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LAW NOTES

Steering Clear of Racial ProfilingTown Hall Meeting at UM Law Police racial bias in profiling blacks, Hispanics and other minority drivers that allegedly results in illegal stops based on skin color — rather than driving practices — will be the topic at a town hall meeting sponsored by the University of Maryland School of Law on Wednesday, Nov. 1, from 5 p.m. to 7 p.m. Judge Andre M. Davis of the U.S. District Court in Baltimore — who recently was nominated to the 4th U.S. Circuit Court of Appeals by President Clinton — will emcee the event at the Terrace Lounge in the Baltimore Student Union at 621 W. Lombard St. in downtown Baltimore.Featured speakers include Ella Forbes, a professor of African-American studies at Temple University whose son Erin was shot and killed by a Philadelphia-area police officer last January and is a founder of Mothers Organized Against Police Terror; a representative from the Baltimore City Police Department; and William J. Mertens, lead counsel on a class-action lawsuit against the Maryland State Police brought by the American Civil Liberties Union and the NAACP for racial profiling on Maryland’s highways.“On I-95, especially north of Baltimore, over 80 percent of stops and searches are directed against minorities, especially African-Americans,” Mertens said. “But they represent only about 20 percent of the traffic. The suit is an effort to enforce a settlement reached in 1995, when the police promised not to continue a pattern and practice of racial profiling.”The event is co-sponsored by the Asian-Pacific-American Law Students Association, the Black Law Students Association, the Latino Law Students Association, the Maryland Public Interest Law Project Inc. and the law school’s chapter of the ACLU.


Another First for Baylor-Thompson Will Head Baltimore City Orphans’ CourtIn addition to being the first black on the bench of the Baltimore City Orphans’ Court, Judge Joyce M. Baylor-Thompson now can add another first to her list of achievements: first woman to serve as chief judge of that court, which handles guardianship of children, protection of minors’ property, wills and estates. Last month Gov. Parris N. Glendening appointed Baylor-Thompson to fill the remainder of the term of Chief Judge Howard I. Golden, who died last summer. The term ends in 2002, when Baylor-Thompson must run for a four-year term to continue in the post.Baylor-Thompson, a 1986 graduate of the University of Maryland School of Law, has served on the court since 1994. “I want to make sure the work continues to be done as expeditiously as possible,” Baylor-Thompson said. “And we’ll continue do that. We’ll also continue efforts to computerize the court’s systems and eventually get on the Web, although that’s still a long way off.”Baylor-Thompson will be sworn in as chief judge at an investiture ceremony on Dec. 7 at 4 p.m. at Courthouse East, Room 234, 111 N. Calvert St. in downtown Baltimore.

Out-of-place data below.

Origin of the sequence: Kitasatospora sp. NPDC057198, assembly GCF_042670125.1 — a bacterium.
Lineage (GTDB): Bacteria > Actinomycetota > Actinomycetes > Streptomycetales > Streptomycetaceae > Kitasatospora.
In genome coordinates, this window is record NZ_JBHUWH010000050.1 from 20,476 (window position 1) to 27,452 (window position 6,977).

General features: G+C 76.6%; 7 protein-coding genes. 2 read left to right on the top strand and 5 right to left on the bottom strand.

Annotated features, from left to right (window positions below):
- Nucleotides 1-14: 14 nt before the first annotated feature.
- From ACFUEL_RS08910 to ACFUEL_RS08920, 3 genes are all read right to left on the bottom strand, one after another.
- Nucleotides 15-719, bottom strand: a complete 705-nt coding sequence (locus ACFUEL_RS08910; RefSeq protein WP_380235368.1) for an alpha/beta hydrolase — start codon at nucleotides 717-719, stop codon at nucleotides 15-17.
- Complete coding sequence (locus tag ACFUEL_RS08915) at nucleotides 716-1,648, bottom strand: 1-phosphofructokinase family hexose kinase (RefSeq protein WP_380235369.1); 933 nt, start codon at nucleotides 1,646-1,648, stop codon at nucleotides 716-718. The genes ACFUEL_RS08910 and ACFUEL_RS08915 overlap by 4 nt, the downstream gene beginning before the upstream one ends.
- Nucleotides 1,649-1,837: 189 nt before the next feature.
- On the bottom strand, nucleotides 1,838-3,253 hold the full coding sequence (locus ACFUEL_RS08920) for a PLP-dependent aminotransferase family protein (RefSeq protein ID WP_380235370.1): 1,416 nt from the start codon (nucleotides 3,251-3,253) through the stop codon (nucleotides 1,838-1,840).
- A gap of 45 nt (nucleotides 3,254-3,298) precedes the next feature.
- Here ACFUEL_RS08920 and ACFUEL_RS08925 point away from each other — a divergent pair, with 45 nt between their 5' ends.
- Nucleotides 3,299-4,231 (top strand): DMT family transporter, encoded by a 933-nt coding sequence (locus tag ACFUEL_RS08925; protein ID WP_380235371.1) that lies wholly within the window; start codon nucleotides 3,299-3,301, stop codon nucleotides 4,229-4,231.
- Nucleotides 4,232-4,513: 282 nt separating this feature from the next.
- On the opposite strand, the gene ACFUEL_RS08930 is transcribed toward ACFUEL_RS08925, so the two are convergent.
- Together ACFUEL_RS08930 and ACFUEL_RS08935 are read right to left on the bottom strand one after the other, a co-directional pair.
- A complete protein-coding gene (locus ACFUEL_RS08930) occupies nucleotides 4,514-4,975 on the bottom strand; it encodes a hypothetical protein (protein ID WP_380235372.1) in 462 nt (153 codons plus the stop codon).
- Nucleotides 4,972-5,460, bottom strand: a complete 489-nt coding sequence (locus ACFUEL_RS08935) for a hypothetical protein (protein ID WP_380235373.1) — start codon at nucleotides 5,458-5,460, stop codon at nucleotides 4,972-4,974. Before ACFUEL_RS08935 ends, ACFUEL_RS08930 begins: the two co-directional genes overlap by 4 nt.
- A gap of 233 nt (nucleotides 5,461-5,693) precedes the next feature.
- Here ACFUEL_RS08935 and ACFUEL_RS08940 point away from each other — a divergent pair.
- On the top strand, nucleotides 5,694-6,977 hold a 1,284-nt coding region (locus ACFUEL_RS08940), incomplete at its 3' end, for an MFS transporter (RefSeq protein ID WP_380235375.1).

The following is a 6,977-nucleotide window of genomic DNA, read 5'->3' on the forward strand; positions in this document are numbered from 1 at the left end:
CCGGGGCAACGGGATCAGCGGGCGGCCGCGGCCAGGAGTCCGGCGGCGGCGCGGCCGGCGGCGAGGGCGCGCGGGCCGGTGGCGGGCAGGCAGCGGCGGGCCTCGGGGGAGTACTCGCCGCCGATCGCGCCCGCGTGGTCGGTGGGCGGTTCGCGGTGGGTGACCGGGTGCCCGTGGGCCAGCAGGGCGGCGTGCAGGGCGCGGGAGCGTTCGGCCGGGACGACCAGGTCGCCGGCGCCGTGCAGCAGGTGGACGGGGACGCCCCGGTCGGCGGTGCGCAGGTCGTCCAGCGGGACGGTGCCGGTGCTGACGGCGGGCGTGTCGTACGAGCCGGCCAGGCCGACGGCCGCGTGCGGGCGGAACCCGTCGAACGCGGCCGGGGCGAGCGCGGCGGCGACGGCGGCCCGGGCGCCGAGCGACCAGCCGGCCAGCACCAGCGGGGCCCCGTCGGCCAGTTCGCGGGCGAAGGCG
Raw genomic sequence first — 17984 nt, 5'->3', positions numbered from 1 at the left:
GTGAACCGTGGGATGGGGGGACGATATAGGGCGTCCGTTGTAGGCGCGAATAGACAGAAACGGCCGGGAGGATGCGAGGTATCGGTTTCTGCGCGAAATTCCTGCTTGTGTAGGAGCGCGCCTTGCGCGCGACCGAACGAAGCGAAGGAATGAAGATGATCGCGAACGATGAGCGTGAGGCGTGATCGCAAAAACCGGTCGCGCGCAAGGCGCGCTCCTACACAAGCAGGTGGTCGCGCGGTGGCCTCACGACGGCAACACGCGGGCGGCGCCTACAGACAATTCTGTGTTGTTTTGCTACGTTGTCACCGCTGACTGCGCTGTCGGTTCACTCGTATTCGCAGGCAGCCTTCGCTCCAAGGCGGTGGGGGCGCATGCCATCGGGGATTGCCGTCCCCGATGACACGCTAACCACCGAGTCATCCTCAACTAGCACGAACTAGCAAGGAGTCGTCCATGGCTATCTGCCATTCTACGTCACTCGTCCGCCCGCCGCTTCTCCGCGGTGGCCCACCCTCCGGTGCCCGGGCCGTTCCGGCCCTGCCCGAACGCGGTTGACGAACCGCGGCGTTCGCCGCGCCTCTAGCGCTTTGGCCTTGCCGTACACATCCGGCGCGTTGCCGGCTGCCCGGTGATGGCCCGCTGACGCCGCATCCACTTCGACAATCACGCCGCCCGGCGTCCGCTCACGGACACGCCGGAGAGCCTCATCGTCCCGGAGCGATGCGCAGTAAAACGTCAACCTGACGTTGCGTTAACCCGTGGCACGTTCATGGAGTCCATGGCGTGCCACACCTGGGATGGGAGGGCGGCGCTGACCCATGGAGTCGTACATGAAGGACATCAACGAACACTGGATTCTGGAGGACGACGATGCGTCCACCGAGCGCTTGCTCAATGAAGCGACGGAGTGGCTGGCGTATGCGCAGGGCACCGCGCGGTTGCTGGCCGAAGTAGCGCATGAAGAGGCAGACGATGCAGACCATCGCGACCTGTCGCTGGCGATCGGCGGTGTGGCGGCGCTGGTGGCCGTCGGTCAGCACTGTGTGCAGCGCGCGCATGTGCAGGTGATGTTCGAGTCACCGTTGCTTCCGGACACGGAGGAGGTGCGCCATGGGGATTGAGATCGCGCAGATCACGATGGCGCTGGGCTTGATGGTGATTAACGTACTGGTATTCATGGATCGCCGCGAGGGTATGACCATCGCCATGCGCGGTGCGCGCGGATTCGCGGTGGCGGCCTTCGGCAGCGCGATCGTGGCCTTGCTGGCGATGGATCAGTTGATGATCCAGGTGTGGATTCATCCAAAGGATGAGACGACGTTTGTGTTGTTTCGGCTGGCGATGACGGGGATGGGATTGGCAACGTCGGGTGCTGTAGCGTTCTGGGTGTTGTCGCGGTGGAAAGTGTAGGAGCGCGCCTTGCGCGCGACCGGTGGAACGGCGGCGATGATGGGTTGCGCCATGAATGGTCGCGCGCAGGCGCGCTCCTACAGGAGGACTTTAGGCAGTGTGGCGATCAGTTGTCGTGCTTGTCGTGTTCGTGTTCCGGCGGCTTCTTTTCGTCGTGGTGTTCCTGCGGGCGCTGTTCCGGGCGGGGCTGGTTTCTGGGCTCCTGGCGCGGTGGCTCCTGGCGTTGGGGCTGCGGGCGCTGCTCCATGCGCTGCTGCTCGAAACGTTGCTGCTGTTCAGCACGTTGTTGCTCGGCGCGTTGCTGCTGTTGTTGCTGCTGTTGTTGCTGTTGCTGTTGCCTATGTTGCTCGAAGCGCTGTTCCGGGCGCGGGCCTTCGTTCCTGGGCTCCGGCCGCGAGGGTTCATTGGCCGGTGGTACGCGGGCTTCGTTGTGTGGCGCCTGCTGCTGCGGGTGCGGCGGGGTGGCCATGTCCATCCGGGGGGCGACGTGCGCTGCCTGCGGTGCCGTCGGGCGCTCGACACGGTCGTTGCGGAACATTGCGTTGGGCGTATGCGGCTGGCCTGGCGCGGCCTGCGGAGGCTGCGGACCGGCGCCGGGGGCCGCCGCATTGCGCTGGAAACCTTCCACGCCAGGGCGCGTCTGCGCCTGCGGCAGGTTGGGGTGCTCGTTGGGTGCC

Something for Nothing from the ABAFree Litigation Ethics Training GuideLaw firms, bar associations and other groups that provide ethics and professionalism training now have a one-stop source — Litigation Ethics: Course Materials for Continuing Legal Education, a detailed collection of material developed and released by the American Bar Association Section of Litigation.The 550-page guide is divided into 11 chapters, each outlining a specific ethics course. Topics include supervisor/subordinate relationships in law firms; conflicts of interest in small-firm practice; conflicts in negotiations; contacts with adverse party’s employees; misdirected communications; ethics in depositions or discovery; and client and witness perjury.“This project brought together the best thinking and insight from top authorities on ethics in the legal profession,” Bruce Green, a law professor at Fordham University, said in a statement announcing the release. Green co-edited the guide with John Q. Barrett, associate professor of law at St. John’s University of Law.“That the ABA Section of Litigation chose to allocate significant resources to the development and free distribution of this guide underscores the importance of ethics CLE development in our profession,” Green said. “This collection of materials will expand and improve ethics training across the country.”To order a free copy, call the ABA Service Center at (800) 285-2221 and ask for product No. 531-0167.